GULFPORT, MS (WLOX) - In just two years, the supply of housing could outgrow demand in the three coastal counties, this according to the Mississippi Housing Recovery Data Project. But, the study still points to one glaring problem.
"The big obstacle is affordability," says Charlie Wilkins, The Compass Group, LLC.
When it comes to renters, the study points to a growing group not seen before the storm.
"We found a number of households who were owners before the storm, who are probably going to be renters afterwards, who have extremely low incomes," says Wilkins.
There's a strong demand to meet the housing needs of those making $20,000 or less by way of subsidized rental units or more public housing. For potential homeowners with lower incomes, the attention is focused on Mississippi cottages.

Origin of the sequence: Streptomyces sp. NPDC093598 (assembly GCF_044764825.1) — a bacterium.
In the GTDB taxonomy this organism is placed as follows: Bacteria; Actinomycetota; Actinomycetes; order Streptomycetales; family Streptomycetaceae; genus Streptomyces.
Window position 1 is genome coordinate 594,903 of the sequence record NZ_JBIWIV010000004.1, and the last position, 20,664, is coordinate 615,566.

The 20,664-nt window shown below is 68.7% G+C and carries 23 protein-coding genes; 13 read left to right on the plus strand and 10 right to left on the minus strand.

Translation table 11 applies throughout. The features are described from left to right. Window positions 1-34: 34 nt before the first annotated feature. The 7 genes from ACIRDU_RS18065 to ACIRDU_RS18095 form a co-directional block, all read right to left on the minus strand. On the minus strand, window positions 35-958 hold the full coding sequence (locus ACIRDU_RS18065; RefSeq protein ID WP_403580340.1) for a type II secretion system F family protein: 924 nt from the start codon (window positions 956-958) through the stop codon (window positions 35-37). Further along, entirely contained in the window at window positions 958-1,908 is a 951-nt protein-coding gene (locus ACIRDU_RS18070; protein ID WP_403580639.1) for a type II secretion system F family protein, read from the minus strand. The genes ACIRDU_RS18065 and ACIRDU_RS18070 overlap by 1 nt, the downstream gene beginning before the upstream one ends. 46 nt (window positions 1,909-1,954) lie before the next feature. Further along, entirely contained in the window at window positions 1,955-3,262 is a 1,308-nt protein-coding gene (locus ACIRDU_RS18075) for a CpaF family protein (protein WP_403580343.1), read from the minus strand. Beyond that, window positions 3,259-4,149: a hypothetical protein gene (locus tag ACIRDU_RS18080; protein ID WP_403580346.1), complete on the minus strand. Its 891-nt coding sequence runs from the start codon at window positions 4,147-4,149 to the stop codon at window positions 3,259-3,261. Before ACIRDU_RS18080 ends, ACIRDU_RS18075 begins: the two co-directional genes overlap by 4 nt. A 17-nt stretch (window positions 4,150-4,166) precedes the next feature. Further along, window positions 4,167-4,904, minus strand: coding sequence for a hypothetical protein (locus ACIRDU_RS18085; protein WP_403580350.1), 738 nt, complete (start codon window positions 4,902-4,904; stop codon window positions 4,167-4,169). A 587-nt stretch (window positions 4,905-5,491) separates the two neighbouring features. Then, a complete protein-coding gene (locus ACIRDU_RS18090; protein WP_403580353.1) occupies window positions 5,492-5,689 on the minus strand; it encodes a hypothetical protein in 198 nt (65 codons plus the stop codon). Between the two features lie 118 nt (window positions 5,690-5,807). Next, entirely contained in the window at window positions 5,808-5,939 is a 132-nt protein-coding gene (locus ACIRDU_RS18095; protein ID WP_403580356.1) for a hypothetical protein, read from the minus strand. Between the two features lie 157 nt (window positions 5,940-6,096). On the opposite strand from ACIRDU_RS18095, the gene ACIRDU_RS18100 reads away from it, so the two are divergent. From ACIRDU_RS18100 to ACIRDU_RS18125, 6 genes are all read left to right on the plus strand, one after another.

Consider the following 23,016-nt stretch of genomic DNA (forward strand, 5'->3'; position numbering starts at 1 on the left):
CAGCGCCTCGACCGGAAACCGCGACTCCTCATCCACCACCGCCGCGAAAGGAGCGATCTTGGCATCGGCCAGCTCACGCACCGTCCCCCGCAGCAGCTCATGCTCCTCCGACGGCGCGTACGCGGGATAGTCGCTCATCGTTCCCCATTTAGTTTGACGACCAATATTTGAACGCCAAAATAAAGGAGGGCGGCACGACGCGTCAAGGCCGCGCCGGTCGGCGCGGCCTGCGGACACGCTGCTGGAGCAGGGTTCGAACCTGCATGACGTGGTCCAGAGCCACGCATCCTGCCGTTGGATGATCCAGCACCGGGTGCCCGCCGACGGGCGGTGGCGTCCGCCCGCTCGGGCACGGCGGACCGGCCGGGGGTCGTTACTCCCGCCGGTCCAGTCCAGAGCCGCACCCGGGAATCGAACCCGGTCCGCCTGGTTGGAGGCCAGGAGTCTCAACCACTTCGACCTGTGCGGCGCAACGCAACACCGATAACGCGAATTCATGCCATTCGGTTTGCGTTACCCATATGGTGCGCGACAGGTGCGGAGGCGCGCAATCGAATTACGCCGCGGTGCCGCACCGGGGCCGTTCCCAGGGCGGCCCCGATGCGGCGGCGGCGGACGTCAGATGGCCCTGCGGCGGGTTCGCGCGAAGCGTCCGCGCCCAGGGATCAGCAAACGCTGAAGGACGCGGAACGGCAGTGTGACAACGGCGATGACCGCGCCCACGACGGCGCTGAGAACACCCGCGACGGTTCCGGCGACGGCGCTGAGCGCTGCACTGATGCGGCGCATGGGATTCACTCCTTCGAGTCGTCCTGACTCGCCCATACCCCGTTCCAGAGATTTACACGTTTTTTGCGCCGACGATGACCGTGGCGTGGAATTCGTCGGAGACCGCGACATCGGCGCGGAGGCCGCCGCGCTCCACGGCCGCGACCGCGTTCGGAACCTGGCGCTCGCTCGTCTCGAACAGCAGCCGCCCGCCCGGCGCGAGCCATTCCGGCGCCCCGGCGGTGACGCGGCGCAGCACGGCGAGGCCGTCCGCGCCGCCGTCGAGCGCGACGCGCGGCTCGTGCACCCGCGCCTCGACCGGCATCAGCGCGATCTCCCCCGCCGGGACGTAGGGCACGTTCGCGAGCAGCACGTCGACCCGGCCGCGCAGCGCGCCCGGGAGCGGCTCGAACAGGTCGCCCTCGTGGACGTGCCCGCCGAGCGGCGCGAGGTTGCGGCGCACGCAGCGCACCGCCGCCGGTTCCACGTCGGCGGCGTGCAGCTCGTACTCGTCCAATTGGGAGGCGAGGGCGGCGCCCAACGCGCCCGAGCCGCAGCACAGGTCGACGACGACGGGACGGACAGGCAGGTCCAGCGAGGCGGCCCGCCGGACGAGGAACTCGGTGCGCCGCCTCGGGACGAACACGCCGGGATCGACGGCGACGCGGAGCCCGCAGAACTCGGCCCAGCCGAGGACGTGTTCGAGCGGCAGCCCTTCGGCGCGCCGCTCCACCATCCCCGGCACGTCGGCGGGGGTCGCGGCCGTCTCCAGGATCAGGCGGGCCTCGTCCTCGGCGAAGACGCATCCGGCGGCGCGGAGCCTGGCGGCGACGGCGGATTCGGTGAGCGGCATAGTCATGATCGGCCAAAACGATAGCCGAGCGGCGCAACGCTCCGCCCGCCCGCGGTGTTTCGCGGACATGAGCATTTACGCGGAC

"We need to put more money into the permanent placement costs," says Gerald Blessey, Mississippi Coast Housing Director.
Overall, for homeowners, the issue of affordability centers on insurance and housing fees like taxes. Blessey has started a think tank with local bank leaders looking at a revolving loan program to address the issue.
"It would help with down payment assistance and a second mortgage to help make payments more affordable," says Blessey.
While the study shows an overall surplus in housing, it points out three places still likely to face shortages - Pascagoula, Long Beach and the unincorporated areas of Hancock County. Though there's no quick fix to the problem, MDA's Lee Youngblood say the study does provide a more chartered course.